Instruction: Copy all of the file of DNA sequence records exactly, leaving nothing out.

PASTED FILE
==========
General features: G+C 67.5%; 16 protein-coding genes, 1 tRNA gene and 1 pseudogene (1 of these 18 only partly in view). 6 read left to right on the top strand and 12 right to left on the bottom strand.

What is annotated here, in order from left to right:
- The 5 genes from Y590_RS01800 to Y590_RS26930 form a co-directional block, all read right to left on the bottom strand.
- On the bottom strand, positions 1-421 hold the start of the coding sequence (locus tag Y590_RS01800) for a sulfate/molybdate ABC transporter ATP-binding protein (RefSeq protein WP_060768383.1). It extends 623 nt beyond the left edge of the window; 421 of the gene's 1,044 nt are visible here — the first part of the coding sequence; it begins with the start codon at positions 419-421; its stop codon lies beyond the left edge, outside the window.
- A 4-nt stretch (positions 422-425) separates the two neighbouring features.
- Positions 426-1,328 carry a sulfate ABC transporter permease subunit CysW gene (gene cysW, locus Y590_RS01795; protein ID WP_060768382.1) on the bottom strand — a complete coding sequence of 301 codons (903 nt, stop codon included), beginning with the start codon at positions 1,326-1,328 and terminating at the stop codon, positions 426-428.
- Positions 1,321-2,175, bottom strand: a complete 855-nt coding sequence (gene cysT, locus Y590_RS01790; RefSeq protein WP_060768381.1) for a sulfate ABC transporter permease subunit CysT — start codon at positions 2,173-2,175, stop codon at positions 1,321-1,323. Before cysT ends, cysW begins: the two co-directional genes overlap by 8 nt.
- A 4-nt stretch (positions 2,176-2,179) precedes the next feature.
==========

General features: G+C 67.5%; 16 protein-coding genes, 1 tRNA gene and 1 pseudogene (1 of these 18 only partly in view). 6 read left to right on the top strand and 12 right to left on the bottom strand.

What is annotated here, in order from left to right:
- The 5 genes from Y590_RS01800 to Y590_RS26930 form a co-directional block, all read right to left on the bottom strand.
- On the bottom strand, positions 1-421 hold the start of the coding sequence (locus tag Y590_RS01800) for a sulfate/molybdate ABC transporter ATP-binding protein (RefSeq protein WP_060768383.1). It extends 623 nt beyond the left edge of the window; 421 of the gene's 1,044 nt are visible here — the first part of the coding sequence; it begins with the start codon at positions 419-421; its stop codon lies beyond the left edge, outside the window.
- A 4-nt stretch (positions 422-425) separates the two neighbouring features.
- Positions 426-1,328 carry a sulfate ABC transporter permease subunit CysW gene (gene cysW, locus Y590_RS01795; protein ID WP_060768382.1) on the bottom strand — a complete coding sequence of 301 codons (903 nt, stop codon included), beginning with the start codon at positions 1,326-1,328 and terminating at the stop codon, positions 426-428.
- Positions 1,321-2,175, bottom strand: a complete 855-nt coding sequence (gene cysT, locus Y590_RS01790; RefSeq protein WP_060768381.1) for a sulfate ABC transporter permease subunit CysT — start codon at positions 2,173-2,175, stop codon at positions 1,321-1,323. Before cysT ends, cysW begins: the two co-directional genes overlap by 8 nt.
- A 4-nt stretch (positions 2,176-2,179) precedes the next feature.